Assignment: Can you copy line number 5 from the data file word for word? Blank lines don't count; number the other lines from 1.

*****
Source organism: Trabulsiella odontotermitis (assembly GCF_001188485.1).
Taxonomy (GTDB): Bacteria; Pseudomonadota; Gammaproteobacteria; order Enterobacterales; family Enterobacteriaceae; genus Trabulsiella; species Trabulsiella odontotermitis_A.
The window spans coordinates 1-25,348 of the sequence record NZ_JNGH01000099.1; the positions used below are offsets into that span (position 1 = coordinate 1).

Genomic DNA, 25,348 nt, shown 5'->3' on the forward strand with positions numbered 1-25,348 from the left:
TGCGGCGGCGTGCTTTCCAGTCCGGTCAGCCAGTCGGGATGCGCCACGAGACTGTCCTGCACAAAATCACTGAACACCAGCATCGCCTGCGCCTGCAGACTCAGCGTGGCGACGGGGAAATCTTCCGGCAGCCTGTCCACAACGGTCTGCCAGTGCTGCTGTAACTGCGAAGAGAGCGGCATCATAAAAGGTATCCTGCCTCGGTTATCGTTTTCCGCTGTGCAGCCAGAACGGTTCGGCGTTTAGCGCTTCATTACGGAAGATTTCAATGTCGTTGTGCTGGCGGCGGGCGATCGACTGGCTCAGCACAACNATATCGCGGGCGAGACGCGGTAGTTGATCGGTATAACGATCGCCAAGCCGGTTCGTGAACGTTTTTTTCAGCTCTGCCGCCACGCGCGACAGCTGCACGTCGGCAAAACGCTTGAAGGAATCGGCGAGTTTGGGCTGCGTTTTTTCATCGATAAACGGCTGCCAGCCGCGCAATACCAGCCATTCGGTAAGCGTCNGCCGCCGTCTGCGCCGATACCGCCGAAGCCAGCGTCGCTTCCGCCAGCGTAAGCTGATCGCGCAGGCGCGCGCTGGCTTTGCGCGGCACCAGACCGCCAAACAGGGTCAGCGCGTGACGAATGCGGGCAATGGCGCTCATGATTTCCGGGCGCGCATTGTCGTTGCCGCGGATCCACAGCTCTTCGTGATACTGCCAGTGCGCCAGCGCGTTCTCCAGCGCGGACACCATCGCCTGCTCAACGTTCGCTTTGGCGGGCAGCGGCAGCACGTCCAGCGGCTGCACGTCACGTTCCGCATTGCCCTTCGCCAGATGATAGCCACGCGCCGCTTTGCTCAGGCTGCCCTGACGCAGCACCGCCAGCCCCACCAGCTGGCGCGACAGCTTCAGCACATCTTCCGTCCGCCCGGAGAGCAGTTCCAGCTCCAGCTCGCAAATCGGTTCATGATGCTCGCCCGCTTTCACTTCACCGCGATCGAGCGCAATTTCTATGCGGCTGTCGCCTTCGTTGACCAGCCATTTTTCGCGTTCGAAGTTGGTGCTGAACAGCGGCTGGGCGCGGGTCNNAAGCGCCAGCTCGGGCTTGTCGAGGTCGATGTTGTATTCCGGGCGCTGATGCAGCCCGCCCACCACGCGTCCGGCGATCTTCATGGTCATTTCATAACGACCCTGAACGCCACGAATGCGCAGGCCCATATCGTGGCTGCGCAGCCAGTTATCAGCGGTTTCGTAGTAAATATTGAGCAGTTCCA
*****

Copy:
TGCGGCGGCGTGCTTTCCAGTCCGGTCAGCCAGTCGGGATGCGCCACGAGACTGTCCTGCACAAAATCACTGAACACCAGCATCGCCTGCGCCTGCAGACTCAGCGTGGCGACGGGGAAATCTTCCGGCAGCCTGTCCACAACGGTCTGCCAGTGCTGCTGTAACTGCGAAGAGAGCGGCATCATAAAAGGTATCCTGCCTCGGTTATCGTTTTCCGCTGTGCAGCCAGAACGGTTCGGCGTTTAGCGCTTCATTACGGAAGATTTCAATGTCGTTGTGCTGGCGGCGGGCGATCGACTGGCTCAGCACAACNATATCGCGGGCGAGACGCGGTAGTTGATCGGTATAACGATCGCCAAGCCGGTTCGTGAACGTTTTTTTCAGCTCTGCCGCCACGCGCGACAGCTGCACGTCGGCAAAACGCTTGAAGGAATCGGCGAGTTTGGGCTGCGTTTTTTCATCGATAAACGGCTGCCAGCCGCGCAATACCAGCCATTCGGTAAGCGTCNGCCGCCGTCTGCGCCGATACCGCCGAAGCCAGCGTCGCTTCCGCCAGCGTAAGCTGATCGCGCAGGCGCGCGCTGGCTTTGCGCGGCACCAGACCGCCAAACAGGGTCAGCGCGTGACGAATGCGGGCAATGGCGCTCATGATTTCCGGGCGCGCATTGTCGTTGCCGCGGATCCACAGCTCTTCGTGATACTGCCAGTGCGCCAGCGCGTTCTCCAGCGCGGACACCATCGCCTGCTCAACGTTCGCTTTGGCGGGCAGCGGCAGCACGTCCAGCGGCTGCACGTCACGTTCCGCATTGCCCTTCGCCAGATGATAGCCACGCGCCGCTTTGCTCAGGCTGCCCTGACGCAGCACCGCCAGCCCCACCAGCTGGCGCGACAGCTTCAGCACATCTTCCGTCCGCCCGGAGAGCAGTTCCAGCTCCAGCTCGCAAATCGGTTCATGATGCTCGCCCGCTTTCACTTCACCGCGATCGAGCGCAATTTCTATGCGGCTGTCGCCTTCGTTGACCAGCCATTTTTCGCGTTCGAAGTTGGTGCTGAACAGCGGCTGGGCGCGGGTCNNAAGCGCCAGCTCGGGCTTGTCGAGGTCGATGTTGTATTCCGGGCGCTGATGCAGCCCGCCCACCACGCGTCCGGCGATCTTCATGGTCATTTCATAACGACCCTGAACGCCACGAATGCGCAGGCCCATATCGTGGCTGCGCAGCCAGTTATCAGCGGTTTCGTAGTAAATATTGAGCAGTTCCA